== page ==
FE's managers can be forgiven for misjudging Sir Bob, after all, in 1990 the Government made the same mistake. The then Transport Secretary Cecil Parkinson decided to bring in an outside businessman to run BR, to break down the traditional BR ethos. Sir Bob called for substantial Government investment in railways. He maintains his political masters were happy with him, but there were off-the-record ministerial mutterings that he had "gone native".
Sir Bob won't say the politicians undermined him - drama is not his style. The most dramatic moment in his life was when he was helping out in his father's butchers' shop in Cupar, Fife. He lost his right arm in what he calls "a difference of opinion with an electric mincing machine".
He wasted no time in coming to terms with his accident - in two weeks he learned to write with his left hand. Soon he became a golf fanatic, and got to the fourth round of the British Boys' Open when he was 15. At 17 he was playing in his school's first rugby XV.
He won a scholarship to St Andrews University where he read economics and modern history and got a golfing blue. There he met his wife Joan, a strong influence on him. "She had a broad socialistic view of things, still does, " he says.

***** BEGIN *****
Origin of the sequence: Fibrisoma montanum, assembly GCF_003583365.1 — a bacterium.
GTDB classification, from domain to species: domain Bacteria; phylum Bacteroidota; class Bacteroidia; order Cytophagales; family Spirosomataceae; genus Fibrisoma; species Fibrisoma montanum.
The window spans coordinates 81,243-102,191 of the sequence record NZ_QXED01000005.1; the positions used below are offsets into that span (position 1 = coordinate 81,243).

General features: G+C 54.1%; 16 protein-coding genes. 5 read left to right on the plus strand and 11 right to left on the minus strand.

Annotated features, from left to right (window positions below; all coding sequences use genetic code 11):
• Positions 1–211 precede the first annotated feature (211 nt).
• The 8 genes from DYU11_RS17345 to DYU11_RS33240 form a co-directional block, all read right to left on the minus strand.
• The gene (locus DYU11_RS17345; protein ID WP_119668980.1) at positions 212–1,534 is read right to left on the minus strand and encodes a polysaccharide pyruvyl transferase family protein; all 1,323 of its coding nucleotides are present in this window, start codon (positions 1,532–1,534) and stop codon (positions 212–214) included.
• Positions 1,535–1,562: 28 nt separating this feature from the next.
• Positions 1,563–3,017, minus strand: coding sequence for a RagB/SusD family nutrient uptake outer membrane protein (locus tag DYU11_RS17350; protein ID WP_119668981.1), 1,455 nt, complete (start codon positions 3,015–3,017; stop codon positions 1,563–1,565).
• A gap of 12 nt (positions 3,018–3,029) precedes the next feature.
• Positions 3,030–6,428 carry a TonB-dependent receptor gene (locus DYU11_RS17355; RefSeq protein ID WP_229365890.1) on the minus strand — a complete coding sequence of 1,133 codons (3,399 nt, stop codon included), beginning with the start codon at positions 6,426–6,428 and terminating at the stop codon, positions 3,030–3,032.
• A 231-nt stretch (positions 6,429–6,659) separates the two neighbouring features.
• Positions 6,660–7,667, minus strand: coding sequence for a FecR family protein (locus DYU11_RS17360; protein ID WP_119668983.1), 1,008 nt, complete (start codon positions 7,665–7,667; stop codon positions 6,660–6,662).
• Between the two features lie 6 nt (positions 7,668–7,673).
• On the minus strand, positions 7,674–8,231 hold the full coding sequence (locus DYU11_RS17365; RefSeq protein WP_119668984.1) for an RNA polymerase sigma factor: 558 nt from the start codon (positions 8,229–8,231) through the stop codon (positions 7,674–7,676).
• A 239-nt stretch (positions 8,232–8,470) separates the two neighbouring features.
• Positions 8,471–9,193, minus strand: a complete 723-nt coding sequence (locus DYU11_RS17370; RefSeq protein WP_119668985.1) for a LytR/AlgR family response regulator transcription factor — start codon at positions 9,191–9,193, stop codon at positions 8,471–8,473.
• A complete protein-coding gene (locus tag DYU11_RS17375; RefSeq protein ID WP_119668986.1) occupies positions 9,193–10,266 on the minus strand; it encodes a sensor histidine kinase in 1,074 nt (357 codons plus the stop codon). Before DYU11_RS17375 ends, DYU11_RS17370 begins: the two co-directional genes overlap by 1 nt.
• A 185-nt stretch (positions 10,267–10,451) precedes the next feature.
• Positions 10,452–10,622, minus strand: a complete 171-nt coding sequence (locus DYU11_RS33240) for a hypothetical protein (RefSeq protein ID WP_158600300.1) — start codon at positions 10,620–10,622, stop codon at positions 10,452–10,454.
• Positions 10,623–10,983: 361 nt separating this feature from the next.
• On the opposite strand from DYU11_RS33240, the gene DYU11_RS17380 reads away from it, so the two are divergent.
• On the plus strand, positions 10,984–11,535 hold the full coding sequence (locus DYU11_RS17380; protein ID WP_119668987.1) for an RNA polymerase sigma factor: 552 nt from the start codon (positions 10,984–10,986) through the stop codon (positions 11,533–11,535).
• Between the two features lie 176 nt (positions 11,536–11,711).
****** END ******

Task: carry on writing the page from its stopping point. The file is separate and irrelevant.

In 1956 he joined oil giant Shell as a graduate trainee. Shell sent him all over the world before making him chairman and chief executive in 1985. In 1990 Cecil Parkinson headhunted him to run British Rail.
Shortly after he arrived, Newcastle station telephoned BR headquarters. A Scot with grey hair and one arm was wandering about the staff areas, talking to everyone and claiming he was the BR chairman. A senior headquarters official gently told the station manager "he is the chairman".
Sir Bob announced he wanted "the trains to run on time, to be safe, to give a good service and to improve morale". It was a straightforward approach but his critics say he had been too long in the private sector to cope with politicians.
They accuse him of fatal misjudgment - believing that his political masters wanted what was best for the business. By 1995 when he left he thought otherwise and attacked the Government's handling of rail privatisation. He predicted: "It will be inordinately expensive and intensely bureaucratic. It will be a nightmare."